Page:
lawyers in Westfield, and lived opposite to each other on the 
same street, in the closest terms of intimacy. Mr. Ingersoll 
was a most estimable man, and a useful member of society. It 
is narrated, that an aged lady of Westfield was much dissatisfied 
with the "woe " that was pronounced upon lawyers ; for, she said, 
that both Esquire Ingersoll and Esquire Bates were really too 
good men to be sent to hell ! Mr. Ingersoll was graduated in 
1790, and Elijah Bates in 1794, and the latter was admitted to 
the bar in 1797. 


The clerkship of Mr. Bates was spent partly in the law school 
at Litchfield, under the charge of Hon. Tapping Reeve, and 
partly in the office of Hon. Joseph Lyman, who was then a 
practising lawyer in Westfield, but afterwards removed to North- 
ampton. Mr. Bates remained in practice until 1825 ; when, 
having initiated me into the mystery of making writs and deeds, 
and renewing executions, referring me to Oliver's Precedents of 
Declarations and Chitty's Pleading, he set me down to the study 
of Blackstone's Commentaries and Bacon's Abridgement, and 
betook himself to what he most enjoyed, the cultivation of his 
farm ; leaving me to " come up " as a lawyer, wise or otherwise, 
as the Fates or my own industry should decree. 


was the senior member of the bar, at the time of my connection 
with it. He was called Master George, because he had been 
accustomed to have a number of students, and was reported to 
have been more than usually attentive to their instruction. I 
have understood that he prepared a course of law lectures, upon 
the different branches of the law, which he was accustomed to 
deliver to them. He appeared to be an old man, in 1825 ; and 
yet he was graduated in 1784, and died in 1830, at the age of 
65. I never saw him in the common pleas. It was said, that, 
when that court was organized, in 1820, he desired and expected 
an appointment as one of the judges ; and he was grievously 
disappointed at the nomination of Judge Howe, " one of the 
boys," for a situation to which he supposed himself so much 
better entitled. Therefore it was that he abandoned his practice 
in that court, and would not even give it his countenance. As 
a consequence, his practice fell off in the supreme court ; for 
the public seems to expect, that if a lawyer is not willing to 
devote himself to their interests, in any legal tribunal, he is not 
the person to resort to for counsel. I do not know that he was 
ever a candidate for any judicial office, or would have accepted 
an appointment as a judge of either court. His friends, who 
estimated his knowledge of the law, attributed the neglect to ap- 
point him, to his religious opinions ; and the dissatisfaction that 
he felt with the constitution of the court, may have arisen from 
the fact that the judicial offices were given to those who were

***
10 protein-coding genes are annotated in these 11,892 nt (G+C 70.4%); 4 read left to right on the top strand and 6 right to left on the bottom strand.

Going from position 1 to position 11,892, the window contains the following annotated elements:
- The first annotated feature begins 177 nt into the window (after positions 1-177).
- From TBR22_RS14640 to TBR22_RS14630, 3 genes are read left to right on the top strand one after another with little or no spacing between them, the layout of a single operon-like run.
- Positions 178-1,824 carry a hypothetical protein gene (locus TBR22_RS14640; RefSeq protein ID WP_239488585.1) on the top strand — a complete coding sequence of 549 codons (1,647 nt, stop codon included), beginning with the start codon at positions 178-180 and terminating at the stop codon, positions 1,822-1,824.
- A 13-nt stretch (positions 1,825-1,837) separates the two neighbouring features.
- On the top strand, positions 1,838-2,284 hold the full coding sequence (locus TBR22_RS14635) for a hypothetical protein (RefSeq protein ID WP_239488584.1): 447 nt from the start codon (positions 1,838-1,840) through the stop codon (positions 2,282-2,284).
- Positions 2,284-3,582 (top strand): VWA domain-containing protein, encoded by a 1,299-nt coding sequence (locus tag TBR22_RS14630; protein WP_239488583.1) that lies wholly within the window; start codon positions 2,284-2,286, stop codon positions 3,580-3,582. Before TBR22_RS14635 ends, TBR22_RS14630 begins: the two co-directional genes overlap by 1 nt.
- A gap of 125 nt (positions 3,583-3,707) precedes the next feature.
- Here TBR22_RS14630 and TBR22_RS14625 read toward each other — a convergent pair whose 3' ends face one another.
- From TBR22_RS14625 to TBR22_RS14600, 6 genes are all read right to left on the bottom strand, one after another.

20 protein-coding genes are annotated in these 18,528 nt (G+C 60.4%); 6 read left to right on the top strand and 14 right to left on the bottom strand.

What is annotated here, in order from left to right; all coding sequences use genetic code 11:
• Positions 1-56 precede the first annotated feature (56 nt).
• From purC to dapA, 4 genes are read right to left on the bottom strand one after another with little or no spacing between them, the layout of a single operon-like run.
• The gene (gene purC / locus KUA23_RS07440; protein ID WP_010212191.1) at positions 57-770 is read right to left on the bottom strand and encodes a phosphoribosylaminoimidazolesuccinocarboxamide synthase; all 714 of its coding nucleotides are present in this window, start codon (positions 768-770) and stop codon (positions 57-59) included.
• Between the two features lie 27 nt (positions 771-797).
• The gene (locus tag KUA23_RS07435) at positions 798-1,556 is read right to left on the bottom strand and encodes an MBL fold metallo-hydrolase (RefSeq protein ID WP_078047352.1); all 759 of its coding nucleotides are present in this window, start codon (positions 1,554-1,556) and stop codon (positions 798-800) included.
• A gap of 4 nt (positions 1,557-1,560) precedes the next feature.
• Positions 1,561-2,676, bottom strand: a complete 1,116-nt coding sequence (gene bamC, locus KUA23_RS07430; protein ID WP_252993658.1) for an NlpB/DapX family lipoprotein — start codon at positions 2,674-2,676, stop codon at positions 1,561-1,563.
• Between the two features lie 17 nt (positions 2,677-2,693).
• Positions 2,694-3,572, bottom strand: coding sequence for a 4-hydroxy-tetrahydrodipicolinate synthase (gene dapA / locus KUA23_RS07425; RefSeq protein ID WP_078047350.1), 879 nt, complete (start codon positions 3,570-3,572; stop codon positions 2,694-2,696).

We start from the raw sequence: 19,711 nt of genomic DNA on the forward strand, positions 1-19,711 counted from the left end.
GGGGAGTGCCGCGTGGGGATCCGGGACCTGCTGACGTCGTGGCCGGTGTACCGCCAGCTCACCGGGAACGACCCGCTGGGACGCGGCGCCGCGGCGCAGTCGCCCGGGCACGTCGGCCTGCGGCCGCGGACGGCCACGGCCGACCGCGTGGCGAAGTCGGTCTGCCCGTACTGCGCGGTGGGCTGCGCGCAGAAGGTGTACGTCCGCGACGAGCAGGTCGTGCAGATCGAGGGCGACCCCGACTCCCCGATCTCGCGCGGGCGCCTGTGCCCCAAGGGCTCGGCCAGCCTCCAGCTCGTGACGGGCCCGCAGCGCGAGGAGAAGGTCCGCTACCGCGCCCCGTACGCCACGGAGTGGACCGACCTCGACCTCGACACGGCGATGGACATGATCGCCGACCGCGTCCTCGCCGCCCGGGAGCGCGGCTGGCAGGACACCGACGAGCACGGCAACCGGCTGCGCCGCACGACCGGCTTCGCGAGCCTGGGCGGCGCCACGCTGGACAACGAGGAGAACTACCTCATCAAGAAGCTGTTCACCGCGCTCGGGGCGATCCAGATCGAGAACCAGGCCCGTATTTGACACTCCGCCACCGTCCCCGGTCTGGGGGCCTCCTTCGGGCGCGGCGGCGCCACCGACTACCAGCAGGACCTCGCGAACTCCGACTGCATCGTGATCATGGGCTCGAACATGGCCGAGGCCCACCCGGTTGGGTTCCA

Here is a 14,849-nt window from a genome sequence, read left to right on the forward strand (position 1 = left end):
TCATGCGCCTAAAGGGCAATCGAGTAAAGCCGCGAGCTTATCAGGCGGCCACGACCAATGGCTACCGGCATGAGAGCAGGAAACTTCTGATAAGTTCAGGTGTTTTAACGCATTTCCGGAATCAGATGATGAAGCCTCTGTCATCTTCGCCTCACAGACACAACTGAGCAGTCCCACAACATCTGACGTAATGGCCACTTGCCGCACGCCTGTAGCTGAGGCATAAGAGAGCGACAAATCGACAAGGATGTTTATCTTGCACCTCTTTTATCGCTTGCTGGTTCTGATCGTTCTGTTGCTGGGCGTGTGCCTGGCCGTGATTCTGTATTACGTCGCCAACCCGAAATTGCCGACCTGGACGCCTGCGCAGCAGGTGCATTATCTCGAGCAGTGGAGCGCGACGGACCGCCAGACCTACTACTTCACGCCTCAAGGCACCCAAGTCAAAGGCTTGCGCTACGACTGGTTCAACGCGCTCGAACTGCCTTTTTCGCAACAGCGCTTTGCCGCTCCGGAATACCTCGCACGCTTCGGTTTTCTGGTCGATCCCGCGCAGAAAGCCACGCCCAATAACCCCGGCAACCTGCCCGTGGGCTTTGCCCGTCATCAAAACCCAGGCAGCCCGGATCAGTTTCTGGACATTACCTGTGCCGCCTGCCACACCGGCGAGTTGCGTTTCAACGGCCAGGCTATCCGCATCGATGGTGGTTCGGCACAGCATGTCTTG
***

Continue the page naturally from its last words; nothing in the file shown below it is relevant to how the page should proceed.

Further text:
not so well qualified as he was, without even the compliment of 


an offer of the office to him. He was, undoubtedly, a most 
thorough and erudite lawyer, as his arguments in the reports 
show, and as his reputation has come down to us. But he was 
far from being an eloquent man. He was no orator to steal 
away the hearts of the people, or to delight and astonish popular 
audiences. He had — 

" Neither wit nor words, 
Action, nor utterances, nor the power of speech, 
To stir men's blood." 

When addressing the jury, or the court, his hands were usually 
behind him, his head was bowed down and his language dry and 
terse ; but he was so clear and direct, his reasoning so close and 
just, that he arrested and kept the attention of his audience, 
and, especially, of the court. As a technical lawyer, he was 
without a peer ; and it was said, that he was fond of displaying 
his technical learning. I heard it related, that, having subjected 
an opposing lawyer to the imposition of terms, by a successful 
plea in abatement, the latter, in reading a writ, read as follows : 
" For that the said defendant, in the year of our Lord and Sav- 
iour, Jesus Christ," "What," said the judge, "is the occasion 

of that profanity.''" " Why," said the witty relative, "I thought 
that if I did not allege what Lord it was, my Cousin George 
would plead in abatement!" 

Soon after my admission to the bar, I commenced an action 
of covenant-broken, upon the covenant in a deed of warranty 
of lands in Virginia, for a failure of title. The case was com- 
plicated ; and my father advised me to go to Springfield and 
consult Mr. Bliss; "for," said he, "when you have a difficult, 
knotty case, there is no so good man to unravel it as Master 
George." Accordingly, I went to his office, took from my 
satchel a large bundle of transcripts of trials, and judgments in 
Virginia, and opened my case. I waited to hear the responses 
of the legal oracle. In a few moments, he raised his head, and, 
in a petulant manner, inquired, " What did you bring this knotty 
case to me for.? " "Because," said I, "my father told me, that 
when I had a difficult, knotty case, there was no so good a man 
to unravel it as Master George Bliss." The old gentleman, — for 
he looked old, and was always called old ; but, if his head had 
not been so filled with Coke and Littleton, and the old black 
letter folios, he would then have been young, — gave a hitch in his